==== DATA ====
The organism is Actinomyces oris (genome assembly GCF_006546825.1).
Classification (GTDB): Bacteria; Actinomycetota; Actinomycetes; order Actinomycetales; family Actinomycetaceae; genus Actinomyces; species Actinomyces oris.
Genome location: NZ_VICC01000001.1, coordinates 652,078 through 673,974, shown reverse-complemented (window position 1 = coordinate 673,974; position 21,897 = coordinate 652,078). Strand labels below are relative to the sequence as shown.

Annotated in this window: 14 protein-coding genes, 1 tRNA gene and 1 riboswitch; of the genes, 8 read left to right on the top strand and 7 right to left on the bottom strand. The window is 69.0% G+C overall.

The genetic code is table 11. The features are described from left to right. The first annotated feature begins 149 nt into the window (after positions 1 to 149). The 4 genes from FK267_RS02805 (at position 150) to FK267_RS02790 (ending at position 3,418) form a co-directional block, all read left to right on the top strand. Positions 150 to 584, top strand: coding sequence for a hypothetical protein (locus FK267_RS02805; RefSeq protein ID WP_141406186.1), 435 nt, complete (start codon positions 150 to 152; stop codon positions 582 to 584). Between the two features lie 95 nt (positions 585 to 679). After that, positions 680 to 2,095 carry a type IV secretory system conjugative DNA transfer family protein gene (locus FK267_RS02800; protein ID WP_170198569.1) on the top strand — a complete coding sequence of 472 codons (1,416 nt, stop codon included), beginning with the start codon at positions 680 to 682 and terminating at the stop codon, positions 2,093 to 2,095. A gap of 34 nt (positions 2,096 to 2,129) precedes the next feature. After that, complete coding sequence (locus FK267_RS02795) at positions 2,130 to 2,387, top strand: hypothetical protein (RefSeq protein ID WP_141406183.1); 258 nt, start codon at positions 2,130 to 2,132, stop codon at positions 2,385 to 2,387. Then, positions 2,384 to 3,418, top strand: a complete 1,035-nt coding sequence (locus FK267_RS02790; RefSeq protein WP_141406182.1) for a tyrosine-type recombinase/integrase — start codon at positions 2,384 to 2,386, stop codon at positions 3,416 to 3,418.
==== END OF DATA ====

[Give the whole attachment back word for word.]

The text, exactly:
The organism is Actinomyces oris (genome assembly GCF_006546825.1).
Classification (GTDB): Bacteria; Actinomycetota; Actinomycetes; order Actinomycetales; family Actinomycetaceae; genus Actinomyces; species Actinomyces oris.
Genome location: NZ_VICC01000001.1, coordinates 652,078 through 673,974, shown reverse-complemented (window position 1 = coordinate 673,974; position 21,897 = coordinate 652,078). Strand labels below are relative to the sequence as shown.

Annotated in this window: 14 protein-coding genes, 1 tRNA gene and 1 riboswitch; of the genes, 8 read left to right on the top strand and 7 right to left on the bottom strand. The window is 69.0% G+C overall.

The genetic code is table 11. The features are described from left to right. The first annotated feature begins 149 nt into the window (after positions 1 to 149). The 4 genes from FK267_RS02805 (at position 150) to FK267_RS02790 (ending at position 3,418) form a co-directional block, all read left to right on the top strand. Positions 150 to 584, top strand: coding sequence for a hypothetical protein (locus FK267_RS02805; RefSeq protein ID WP_141406186.1), 435 nt, complete (start codon positions 150 to 152; stop codon positions 582 to 584). Between the two features lie 95 nt (positions 585 to 679). After that, positions 680 to 2,095 carry a type IV secretory system conjugative DNA transfer family protein gene (locus FK267_RS02800; protein ID WP_170198569.1) on the top strand — a complete coding sequence of 472 codons (1,416 nt, stop codon included), beginning with the start codon at positions 680 to 682 and terminating at the stop codon, positions 2,093 to 2,095. A gap of 34 nt (positions 2,096 to 2,129) precedes the next feature. After that, complete coding sequence (locus FK267_RS02795) at positions 2,130 to 2,387, top strand: hypothetical protein (RefSeq protein ID WP_141406183.1); 258 nt, start codon at positions 2,130 to 2,132, stop codon at positions 2,385 to 2,387. Then, positions 2,384 to 3,418, top strand: a complete 1,035-nt coding sequence (locus FK267_RS02790; RefSeq protein WP_141406182.1) for a tyrosine-type recombinase/integrase — start codon at positions 2,384 to 2,386, stop codon at positions 3,416 to 3,418.